jsonschema-tools will notice any newly modified current.yaml and materialize them on git commit. The version to materialize will be obtained from the value of $id in current.yaml. Both yaml and json (by default) files will be materialized, and the versioned extensionless symlink will point to the versioned yaml file (by default).

Alternatively you can manually materialize a schema using the jsonschema-tools CLI. See $(npm bin)/jsonschema-tools --help for more information.

Modifying schemas

Versioned schemas should be (mostly) immutable. Once committed and merged, they may be used by many active producers and consumers. Changing an existent version should not be done (if you think you need to do it, get in touch with the Analytics or Core Platform Engineering teams). Instead, to modify a schema you should just create a new backwards compatible version.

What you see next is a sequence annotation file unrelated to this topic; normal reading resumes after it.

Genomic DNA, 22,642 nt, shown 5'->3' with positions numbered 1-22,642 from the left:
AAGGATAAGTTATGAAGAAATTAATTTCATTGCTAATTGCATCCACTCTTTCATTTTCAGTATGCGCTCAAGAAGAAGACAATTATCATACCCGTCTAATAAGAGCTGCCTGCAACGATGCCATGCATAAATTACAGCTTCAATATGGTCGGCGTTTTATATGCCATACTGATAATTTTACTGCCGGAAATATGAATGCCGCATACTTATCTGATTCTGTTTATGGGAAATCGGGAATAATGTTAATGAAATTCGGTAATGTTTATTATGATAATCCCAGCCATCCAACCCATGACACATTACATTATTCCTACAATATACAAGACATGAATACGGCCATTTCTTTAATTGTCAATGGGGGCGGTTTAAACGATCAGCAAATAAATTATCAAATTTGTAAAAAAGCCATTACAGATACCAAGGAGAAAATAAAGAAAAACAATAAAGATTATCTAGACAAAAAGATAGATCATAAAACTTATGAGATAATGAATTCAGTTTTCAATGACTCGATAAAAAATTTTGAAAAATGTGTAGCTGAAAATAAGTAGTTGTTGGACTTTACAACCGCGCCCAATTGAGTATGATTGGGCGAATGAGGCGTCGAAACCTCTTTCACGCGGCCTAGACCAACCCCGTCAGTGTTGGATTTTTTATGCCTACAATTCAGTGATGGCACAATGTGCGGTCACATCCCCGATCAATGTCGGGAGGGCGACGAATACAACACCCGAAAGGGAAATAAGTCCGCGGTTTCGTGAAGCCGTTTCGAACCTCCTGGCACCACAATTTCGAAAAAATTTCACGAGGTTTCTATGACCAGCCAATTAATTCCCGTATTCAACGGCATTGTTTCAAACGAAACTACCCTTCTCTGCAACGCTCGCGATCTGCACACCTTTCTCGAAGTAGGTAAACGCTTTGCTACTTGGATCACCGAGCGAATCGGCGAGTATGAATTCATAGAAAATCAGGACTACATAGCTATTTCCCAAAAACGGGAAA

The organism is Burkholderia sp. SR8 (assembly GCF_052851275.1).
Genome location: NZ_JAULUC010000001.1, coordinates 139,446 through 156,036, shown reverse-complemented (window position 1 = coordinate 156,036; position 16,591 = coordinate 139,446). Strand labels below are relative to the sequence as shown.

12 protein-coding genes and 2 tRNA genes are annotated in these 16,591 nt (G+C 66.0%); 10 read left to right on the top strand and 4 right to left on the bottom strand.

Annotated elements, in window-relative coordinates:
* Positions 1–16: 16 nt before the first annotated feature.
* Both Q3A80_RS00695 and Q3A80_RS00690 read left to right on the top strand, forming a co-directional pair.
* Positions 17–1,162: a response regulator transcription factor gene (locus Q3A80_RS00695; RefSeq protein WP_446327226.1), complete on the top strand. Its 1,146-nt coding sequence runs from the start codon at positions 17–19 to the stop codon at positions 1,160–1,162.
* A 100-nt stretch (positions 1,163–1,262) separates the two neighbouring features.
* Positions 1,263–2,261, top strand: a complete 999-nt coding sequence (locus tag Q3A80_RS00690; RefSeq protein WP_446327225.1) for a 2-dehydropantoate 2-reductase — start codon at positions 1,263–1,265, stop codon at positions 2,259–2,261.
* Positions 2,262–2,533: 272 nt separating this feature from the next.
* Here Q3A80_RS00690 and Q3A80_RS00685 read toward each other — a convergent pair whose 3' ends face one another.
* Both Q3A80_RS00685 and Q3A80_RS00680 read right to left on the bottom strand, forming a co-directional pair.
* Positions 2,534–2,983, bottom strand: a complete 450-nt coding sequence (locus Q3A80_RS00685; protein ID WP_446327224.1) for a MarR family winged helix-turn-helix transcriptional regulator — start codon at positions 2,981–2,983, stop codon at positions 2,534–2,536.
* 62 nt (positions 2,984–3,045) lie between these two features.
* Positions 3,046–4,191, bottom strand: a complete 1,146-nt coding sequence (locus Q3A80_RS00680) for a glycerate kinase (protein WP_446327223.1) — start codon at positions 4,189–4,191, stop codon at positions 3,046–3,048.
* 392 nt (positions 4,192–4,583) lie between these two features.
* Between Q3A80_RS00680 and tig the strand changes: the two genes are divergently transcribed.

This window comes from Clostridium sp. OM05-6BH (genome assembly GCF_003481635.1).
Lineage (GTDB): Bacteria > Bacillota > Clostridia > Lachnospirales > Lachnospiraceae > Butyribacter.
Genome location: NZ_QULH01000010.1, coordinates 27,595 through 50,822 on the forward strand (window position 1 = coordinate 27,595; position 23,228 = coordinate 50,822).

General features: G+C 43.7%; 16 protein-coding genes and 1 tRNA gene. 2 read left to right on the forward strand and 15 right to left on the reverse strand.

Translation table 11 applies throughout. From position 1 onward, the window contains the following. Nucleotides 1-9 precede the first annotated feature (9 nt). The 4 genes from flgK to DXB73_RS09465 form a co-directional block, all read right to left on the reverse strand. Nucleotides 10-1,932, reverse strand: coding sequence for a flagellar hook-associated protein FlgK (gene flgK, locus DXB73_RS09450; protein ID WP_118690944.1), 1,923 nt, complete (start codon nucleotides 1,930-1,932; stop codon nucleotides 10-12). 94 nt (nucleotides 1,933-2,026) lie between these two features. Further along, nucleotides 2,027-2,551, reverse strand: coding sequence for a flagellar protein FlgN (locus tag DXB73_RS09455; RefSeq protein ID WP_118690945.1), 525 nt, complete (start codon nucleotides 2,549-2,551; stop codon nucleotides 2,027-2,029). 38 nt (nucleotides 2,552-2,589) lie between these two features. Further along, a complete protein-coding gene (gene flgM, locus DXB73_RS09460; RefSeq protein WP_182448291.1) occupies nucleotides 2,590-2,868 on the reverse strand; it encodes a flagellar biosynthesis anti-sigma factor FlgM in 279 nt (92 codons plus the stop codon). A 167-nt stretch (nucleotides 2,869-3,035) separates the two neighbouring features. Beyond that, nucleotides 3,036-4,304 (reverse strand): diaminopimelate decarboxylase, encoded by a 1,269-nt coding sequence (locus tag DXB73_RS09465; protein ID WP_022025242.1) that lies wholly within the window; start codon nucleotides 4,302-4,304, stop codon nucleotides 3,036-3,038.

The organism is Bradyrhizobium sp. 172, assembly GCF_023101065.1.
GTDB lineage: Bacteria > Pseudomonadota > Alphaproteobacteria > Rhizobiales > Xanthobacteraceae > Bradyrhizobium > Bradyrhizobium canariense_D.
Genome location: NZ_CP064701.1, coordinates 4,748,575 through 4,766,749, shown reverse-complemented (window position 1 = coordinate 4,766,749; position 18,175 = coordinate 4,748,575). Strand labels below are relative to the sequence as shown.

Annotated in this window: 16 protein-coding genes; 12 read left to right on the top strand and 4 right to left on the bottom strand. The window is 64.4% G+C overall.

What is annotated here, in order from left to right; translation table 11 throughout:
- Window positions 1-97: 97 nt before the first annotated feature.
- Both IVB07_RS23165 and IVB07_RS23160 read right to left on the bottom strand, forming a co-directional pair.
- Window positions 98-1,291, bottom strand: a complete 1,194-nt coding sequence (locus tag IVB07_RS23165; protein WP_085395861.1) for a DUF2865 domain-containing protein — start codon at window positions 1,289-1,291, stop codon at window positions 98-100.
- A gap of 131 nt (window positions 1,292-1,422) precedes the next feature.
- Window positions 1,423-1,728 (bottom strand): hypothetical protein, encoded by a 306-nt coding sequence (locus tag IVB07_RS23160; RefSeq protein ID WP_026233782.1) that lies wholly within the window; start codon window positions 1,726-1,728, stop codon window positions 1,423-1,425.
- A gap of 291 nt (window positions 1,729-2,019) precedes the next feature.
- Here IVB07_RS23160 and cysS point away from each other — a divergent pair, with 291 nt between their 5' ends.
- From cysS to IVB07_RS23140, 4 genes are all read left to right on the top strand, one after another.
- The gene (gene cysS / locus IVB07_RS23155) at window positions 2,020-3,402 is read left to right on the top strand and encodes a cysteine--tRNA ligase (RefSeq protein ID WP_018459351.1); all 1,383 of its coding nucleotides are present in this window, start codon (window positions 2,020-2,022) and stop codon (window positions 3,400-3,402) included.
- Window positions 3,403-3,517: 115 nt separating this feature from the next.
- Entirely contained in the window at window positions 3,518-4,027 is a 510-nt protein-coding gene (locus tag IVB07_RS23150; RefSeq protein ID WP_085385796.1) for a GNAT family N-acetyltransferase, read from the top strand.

Let's add a user_id to our event data. Edit jsonschema/mediawiki/desktop/button/click/current.yaml and add the following at the bottom of the schema.

# ...
  user_id:
    type: string
    description: ID of the user

# Add a user_id onto our examples field too:
examples:
  - {"$schema": "/mediawiki/desktop/button/click/1.0.0", "meta": {"dt": "2019-01-01T00:00:00Z", "stream": "mediawiki.desktop.button-click"}, "button_name": "Edit source", "page_title": "Delayed-choice quantum eraser", "user_id": 123}

Since we've changed the schema, we MUST manually change the version in the schema's $id field. According to semantic versioning, our addition of the user_id field should be a minor version increment. So change $id to:

$id: /mediawiki/desktop/button/click/1.1.0

Since we've changed the version, jsonschema-tools will materialize new 1.1.0 version files on git commit:

git add ./jsonschema/mediawiki/desktop/button/click/current.yaml
git commit -m 'Added user_id and created mediawiki/desktop/button/click 1.1.0'

[2019-09-19 16:24:53.057 +0000]: Looking for modified current.yaml schema files in ./jsonschema/